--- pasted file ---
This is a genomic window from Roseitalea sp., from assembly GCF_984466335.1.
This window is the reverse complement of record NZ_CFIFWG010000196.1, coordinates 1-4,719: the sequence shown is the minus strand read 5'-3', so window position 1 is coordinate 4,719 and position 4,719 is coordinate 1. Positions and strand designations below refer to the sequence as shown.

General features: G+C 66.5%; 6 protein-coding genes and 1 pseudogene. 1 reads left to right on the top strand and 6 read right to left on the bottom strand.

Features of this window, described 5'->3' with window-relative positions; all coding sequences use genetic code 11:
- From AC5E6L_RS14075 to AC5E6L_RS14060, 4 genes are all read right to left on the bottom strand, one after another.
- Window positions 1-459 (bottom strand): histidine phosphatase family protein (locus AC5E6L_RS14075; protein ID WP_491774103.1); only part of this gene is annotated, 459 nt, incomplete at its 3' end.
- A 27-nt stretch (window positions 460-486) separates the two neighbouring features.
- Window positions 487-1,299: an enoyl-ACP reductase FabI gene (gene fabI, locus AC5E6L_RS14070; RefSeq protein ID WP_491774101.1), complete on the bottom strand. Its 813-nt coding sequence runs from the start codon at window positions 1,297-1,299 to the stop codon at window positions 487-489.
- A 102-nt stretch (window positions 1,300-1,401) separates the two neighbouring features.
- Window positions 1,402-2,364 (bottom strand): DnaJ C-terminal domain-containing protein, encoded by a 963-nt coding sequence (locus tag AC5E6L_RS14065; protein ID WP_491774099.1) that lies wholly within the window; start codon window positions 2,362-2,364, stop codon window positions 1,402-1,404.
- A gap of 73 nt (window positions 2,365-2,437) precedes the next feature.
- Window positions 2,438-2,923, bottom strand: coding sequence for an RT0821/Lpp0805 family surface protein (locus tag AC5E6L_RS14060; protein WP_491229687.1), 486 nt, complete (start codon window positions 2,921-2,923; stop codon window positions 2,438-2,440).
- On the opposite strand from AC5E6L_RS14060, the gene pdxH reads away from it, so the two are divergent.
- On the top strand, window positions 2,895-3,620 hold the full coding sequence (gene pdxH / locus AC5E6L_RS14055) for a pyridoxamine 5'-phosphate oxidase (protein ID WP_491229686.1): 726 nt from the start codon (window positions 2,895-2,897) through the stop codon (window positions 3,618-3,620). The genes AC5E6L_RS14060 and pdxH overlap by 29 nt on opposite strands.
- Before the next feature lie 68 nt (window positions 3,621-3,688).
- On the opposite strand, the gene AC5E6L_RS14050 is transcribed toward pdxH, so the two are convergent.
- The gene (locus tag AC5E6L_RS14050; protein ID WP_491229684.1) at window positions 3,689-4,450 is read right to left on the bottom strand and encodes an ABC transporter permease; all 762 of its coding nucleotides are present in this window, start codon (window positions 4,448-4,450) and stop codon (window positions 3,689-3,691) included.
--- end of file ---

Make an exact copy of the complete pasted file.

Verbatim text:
This is a genomic window from Roseitalea sp., from assembly GCF_984466335.1.
This window is the reverse complement of record NZ_CFIFWG010000196.1, coordinates 1-4,719: the sequence shown is the minus strand read 5'-3', so window position 1 is coordinate 4,719 and position 4,719 is coordinate 1. Positions and strand designations below refer to the sequence as shown.

General features: G+C 66.5%; 6 protein-coding genes and 1 pseudogene. 1 reads left to right on the top strand and 6 read right to left on the bottom strand.

Features of this window, described 5'->3' with window-relative positions; all coding sequences use genetic code 11:
- From AC5E6L_RS14075 to AC5E6L_RS14060, 4 genes are all read right to left on the bottom strand, one after another.
- Window positions 1-459 (bottom strand): histidine phosphatase family protein (locus AC5E6L_RS14075; protein ID WP_491774103.1); only part of this gene is annotated, 459 nt, incomplete at its 3' end.
- A 27-nt stretch (window positions 460-486) separates the two neighbouring features.
- Window positions 487-1,299: an enoyl-ACP reductase FabI gene (gene fabI, locus AC5E6L_RS14070; RefSeq protein ID WP_491774101.1), complete on the bottom strand. Its 813-nt coding sequence runs from the start codon at window positions 1,297-1,299 to the stop codon at window positions 487-489.
- A 102-nt stretch (window positions 1,300-1,401) separates the two neighbouring features.
- Window positions 1,402-2,364 (bottom strand): DnaJ C-terminal domain-containing protein, encoded by a 963-nt coding sequence (locus tag AC5E6L_RS14065; protein ID WP_491774099.1) that lies wholly within the window; start codon window positions 2,362-2,364, stop codon window positions 1,402-1,404.
- A gap of 73 nt (window positions 2,365-2,437) precedes the next feature.
- Window positions 2,438-2,923, bottom strand: coding sequence for an RT0821/Lpp0805 family surface protein (locus tag AC5E6L_RS14060; protein WP_491229687.1), 486 nt, complete (start codon window positions 2,921-2,923; stop codon window positions 2,438-2,440).
- On the opposite strand from AC5E6L_RS14060, the gene pdxH reads away from it, so the two are divergent.
- On the top strand, window positions 2,895-3,620 hold the full coding sequence (gene pdxH / locus AC5E6L_RS14055) for a pyridoxamine 5'-phosphate oxidase (protein ID WP_491229686.1): 726 nt from the start codon (window positions 2,895-2,897) through the stop codon (window positions 3,618-3,620). The genes AC5E6L_RS14060 and pdxH overlap by 29 nt on opposite strands.
- Before the next feature lie 68 nt (window positions 3,621-3,688).
- On the opposite strand, the gene AC5E6L_RS14050 is transcribed toward pdxH, so the two are convergent.
- The gene (locus tag AC5E6L_RS14050; protein ID WP_491229684.1) at window positions 3,689-4,450 is read right to left on the bottom strand and encodes an ABC transporter permease; all 762 of its coding nucleotides are present in this window, start codon (window positions 4,448-4,450) and stop codon (window positions 3,689-3,691) included.